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Indiana Basketball Film Breakdown: Slowing down Iowa’s fast offense

The Indiana men’s basketball team is coming off two exciting home wins against Ohio State and Minnesota. But on Thursday, they’ll return to a true road environment, where they are yet to win this season (0-3).

Here is what Mike Woodson and the Hoosiers need to prepare for against the Iowa Hawkeyes.

RUN & GUN

The top point of emphasis for the Hawkeyes offenses is running the floor and playing fast. Iowa pushes the pace regardless of if its defense is coming off of a rebound, made shot or turnover.

These are Iowa’s first two possessions against Wisconsin, where the Hawkeyes scored in under five seconds:

Iowa’s average offensive possession takes 14.9 seconds, and that number is equal for both non-conference and Big Ten games. From Indiana’s side, I’m not sure the solution is trying to slow Iowa down, as the Hoosiers also play their best offense when tempo’s involved. But IU certainly has to be alert and ready to run back on defense at all times.

Another Big Ten opponent, another potential All-American to go against. That’s just how it works this year in the conference, and Keegan Murray drives the bus for Iowa.

Murray has gone from being Luka Garza’s backup to being one of the best players in college basketball. Murray’s prime source of production in half-court offense is in the post-up and face-up game.

Murray’s mix of strength, athleticism, and shotmaking is hard to come by. Woodson has already indicated that he plans to use Race Thompson as the primary defender against Murray. 

The Hoosiers should really consider playing Jordan Geronimo over 15 minutes on Thursday, even though he’s only done it once since the start of December. Geronimo’s ability to take away space with his length could be a nice counter to Murray’s size. Geronimo would probably need some help in the low post but I think he could get the job done.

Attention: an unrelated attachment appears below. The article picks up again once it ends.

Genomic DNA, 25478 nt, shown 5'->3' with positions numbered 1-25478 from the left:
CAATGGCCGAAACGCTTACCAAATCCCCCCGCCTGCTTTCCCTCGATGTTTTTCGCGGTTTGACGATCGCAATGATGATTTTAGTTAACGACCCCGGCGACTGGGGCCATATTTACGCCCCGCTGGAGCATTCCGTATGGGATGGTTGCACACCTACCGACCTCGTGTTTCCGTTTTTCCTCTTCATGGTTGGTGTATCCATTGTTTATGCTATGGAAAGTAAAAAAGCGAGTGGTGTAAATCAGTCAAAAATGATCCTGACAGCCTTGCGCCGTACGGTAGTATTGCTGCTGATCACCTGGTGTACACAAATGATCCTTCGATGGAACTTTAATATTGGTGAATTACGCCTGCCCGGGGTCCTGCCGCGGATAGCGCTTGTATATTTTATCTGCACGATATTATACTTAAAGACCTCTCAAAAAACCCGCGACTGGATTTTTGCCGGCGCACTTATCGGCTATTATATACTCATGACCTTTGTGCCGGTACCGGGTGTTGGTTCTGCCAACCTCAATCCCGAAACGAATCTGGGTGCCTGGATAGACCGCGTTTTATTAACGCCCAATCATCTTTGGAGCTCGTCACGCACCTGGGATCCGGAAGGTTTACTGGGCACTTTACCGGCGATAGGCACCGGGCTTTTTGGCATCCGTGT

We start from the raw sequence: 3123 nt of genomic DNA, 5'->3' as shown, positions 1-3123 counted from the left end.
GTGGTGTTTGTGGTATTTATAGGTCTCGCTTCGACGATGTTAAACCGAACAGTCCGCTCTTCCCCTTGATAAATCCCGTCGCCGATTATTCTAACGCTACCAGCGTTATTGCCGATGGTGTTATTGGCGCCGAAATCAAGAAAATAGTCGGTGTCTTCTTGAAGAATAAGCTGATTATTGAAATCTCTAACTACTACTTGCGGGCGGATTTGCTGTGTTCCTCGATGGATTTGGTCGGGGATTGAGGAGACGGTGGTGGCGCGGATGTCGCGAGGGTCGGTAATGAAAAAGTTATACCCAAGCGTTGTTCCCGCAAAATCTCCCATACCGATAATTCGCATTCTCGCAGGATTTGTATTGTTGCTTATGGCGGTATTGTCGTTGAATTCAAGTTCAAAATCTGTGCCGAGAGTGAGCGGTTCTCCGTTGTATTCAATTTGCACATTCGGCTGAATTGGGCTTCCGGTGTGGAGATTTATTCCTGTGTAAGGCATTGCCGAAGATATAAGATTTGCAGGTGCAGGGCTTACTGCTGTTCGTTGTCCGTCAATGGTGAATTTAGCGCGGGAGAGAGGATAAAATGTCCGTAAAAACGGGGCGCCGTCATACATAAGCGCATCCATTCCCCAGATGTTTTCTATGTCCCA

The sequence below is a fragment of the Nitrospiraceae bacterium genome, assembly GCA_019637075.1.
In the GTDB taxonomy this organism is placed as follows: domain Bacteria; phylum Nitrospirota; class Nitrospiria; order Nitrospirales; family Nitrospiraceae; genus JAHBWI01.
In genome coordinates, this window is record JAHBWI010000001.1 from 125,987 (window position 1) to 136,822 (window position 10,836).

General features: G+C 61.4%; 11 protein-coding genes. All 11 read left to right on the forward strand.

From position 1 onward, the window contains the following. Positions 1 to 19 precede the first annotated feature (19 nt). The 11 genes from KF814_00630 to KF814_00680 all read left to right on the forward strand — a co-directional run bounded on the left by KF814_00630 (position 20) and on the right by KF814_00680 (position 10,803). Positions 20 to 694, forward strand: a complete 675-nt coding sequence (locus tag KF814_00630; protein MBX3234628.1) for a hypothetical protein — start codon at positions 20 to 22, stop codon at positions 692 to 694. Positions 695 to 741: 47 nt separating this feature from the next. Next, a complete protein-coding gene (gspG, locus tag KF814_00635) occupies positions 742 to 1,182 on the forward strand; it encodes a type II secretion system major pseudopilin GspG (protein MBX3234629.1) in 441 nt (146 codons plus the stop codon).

Murray’s worst game of the season (and Iowa’s worst offensive game overall) came against Iowa State. Iowa State was unafraid to switch when Murray was the screener. When Murray got the ball, the entire defense loaded up to negate any driving angles for Murray. This forced Murray to either make contested shots or become a facilitator (which is the weakest part of his offensive arsenal).

Murray did not score in the first half against the Cyclones and finished the game with just nine points on 4-for-17 shooting.

Iowa only shoots 35.5 percent on 3s and is at just 33.7 percent in four Big Ten games. Teams can force the ball out of Murray’s hand and make Iowa settle for 3s. As long as Indiana locates Jordan Bohannon (who has made the most 3s in Big Ten history), IU can probably get away with helping off of perimeter players to wall up Murray.

The other part of Iowa’s offense that makes the Hawkeyes so hard to guard is the ball handling. Seemingly every Iowa player can put the ball on the floor and get to the basket. 

Not only do the Hawkeyes have a surplus of ball handlers, but those ball handlers are also careful with the ball. Iowa leads the country with a 12.1 percent turnover rate. Iowa has turned it over even less in conference play (9.8 percent). 

IU will have to be able to contain the drive against Iowa, and the backline should be ready at all times to clean up any mistakes made by wing defenders.